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Marlette D. 
“Did You Do Drugs, Daddy?”. 
Esquire Magazine. 1996 March;p68.
Just say no. Somehow Nancy Reaganís prim admonition always made us, as Jay Leno once noted, want to mainline heroin under our tongue. Just say no. Sounds so tidy. The blitheness, the arrogance, the lack of imagination, and the hardness of heart in that ďjustĒ is breathtaking--the pittance paid to the guilt, the pain, the rage, the sheer complexity fueling the compulsions of the chemically inclined. And besides, in this quick-fix, feel-good culture, the message is the same on the street and in the clinic: if it feels good, do it. Diagnose and close. If the suffering is sufficient, drug it. So much for discipline.


Questions need not always be met head-on: Is my poem any good? Is she attractive to you? Do I need to lose weight? Iím not recommending dishonesty. Iím recommending discretion, restraint, the virtues of the good poker player. On some level, your kids will know whether youíre lying, but donít show your hand. A little doubt goes a long way.


Itís like being badgered by a lover about previous loves: What were they like? How do I compare? Equanimity is key. Thatís private, you answer. Some things are personal.

Drawing such a line with your kid may make you feel like a phony. Fatherhood has a way of doing that. So what? To be human is to engage in equivocation--even, in extremis, in hypocrisy.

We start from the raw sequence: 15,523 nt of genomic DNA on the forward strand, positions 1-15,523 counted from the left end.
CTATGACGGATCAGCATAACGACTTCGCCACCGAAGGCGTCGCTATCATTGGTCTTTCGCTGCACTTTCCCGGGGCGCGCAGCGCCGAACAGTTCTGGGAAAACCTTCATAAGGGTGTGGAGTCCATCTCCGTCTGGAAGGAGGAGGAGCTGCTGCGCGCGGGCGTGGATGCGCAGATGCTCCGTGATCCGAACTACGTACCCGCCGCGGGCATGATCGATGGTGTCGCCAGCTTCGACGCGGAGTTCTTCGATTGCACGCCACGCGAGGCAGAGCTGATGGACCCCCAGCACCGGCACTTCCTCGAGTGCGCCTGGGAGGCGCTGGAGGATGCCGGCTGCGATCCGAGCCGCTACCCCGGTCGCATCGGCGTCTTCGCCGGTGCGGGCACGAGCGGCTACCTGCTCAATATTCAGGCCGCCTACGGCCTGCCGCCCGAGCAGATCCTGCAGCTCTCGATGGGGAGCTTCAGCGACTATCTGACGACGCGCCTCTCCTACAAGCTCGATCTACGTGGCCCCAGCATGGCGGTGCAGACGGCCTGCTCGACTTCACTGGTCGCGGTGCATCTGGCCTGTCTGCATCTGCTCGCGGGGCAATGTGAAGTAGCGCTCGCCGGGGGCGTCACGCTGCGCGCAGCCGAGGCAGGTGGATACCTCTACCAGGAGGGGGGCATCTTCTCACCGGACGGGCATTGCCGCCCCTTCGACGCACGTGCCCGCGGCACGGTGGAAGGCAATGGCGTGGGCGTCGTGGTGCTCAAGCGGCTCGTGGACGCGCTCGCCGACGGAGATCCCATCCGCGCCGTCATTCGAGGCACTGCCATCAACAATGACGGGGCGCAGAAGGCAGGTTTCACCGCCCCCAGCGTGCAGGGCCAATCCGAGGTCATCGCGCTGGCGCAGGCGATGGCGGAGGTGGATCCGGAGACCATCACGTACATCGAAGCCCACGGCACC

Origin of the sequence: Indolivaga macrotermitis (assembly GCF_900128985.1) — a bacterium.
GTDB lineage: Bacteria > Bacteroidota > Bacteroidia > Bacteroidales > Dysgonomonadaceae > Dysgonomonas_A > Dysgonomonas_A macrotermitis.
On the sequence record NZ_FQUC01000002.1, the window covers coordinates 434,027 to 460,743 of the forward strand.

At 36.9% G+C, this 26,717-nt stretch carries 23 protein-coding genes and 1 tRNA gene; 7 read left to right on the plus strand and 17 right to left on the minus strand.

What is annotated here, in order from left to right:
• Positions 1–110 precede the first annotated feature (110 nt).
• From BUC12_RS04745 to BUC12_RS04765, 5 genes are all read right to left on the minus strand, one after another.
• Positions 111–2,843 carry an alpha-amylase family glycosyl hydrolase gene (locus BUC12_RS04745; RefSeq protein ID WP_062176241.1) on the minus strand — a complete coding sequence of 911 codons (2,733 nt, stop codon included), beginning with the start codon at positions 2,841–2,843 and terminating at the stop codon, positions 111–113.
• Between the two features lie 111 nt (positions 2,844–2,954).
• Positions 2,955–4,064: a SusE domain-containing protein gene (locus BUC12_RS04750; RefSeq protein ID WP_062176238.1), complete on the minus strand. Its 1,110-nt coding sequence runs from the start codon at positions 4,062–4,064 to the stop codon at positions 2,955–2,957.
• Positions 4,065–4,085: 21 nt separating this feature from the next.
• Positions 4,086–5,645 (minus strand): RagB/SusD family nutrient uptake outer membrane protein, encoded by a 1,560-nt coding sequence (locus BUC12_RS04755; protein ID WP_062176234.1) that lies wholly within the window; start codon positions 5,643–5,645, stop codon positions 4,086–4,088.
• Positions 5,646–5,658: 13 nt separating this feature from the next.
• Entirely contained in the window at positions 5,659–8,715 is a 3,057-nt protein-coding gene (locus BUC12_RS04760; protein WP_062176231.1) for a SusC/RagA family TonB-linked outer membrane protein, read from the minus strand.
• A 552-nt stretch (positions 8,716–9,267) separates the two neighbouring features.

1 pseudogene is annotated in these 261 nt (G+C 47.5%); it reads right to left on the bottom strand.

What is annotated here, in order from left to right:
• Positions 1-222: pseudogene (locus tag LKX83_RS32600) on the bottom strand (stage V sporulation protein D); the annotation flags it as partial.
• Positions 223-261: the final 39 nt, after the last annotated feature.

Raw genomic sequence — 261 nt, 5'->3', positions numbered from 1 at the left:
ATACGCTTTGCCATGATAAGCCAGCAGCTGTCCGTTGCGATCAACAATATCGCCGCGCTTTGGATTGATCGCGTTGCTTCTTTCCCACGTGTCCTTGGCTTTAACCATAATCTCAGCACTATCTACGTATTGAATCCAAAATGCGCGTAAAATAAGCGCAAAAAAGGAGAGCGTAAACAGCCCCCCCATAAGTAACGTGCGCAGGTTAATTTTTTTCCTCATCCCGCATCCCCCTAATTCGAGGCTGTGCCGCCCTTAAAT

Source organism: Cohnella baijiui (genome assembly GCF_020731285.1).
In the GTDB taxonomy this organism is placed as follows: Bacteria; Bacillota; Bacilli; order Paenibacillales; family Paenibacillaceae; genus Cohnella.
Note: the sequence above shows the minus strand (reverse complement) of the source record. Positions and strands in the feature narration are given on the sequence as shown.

Comments and Responses to this Article
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Mar 23, 2016 22:27
Typical of 1996 Mainstream Lie To Your KIds Method #

Esquire magazine published "Did you do drugs, daddy?", a short look back at the oversimplification of the Reagan "Just say no" model, reflecting the lack of guidance the Drug War provided to parents.

This piece is typical of "progressive" mainstream articles of the era: it chickens out and encourages fathers to hide their experiences with drugs from their children. Esquire suggested parents treat "Did you smoke pot?" like an unanswerable imponderable such as "Where is God?"; or something to be answered with polite half truths or even complete hypocrisy.

For parents of the target demographic for this article, this article provides a small amount of cover for the guilt they almost certainly feel about lying to their children about a topic as important as how to relate to extremely complex choices that virtually ever member of society faces. Daily caffeine use, academic attention stimulants, recreational cannabis smoking, whether to use opioid pain medications, or even how and when to take ibuprofen.

The clear subtext of the "Did You Do Drugs, Daddy?" article is that the author and the fictional father, like a majority of their peers, had in fact tried smoking pot in their teens or early twenties. The author does not say so, but one of the major motivations to lie at the time was fear of being exposed to school officials or other parents as "drug users" themselves.

Overall, this piece stands as an example of a type of writing and thinking from the mid 1990s that continues to infect bad thinking, bad parenting, and bad social policy through 2016.
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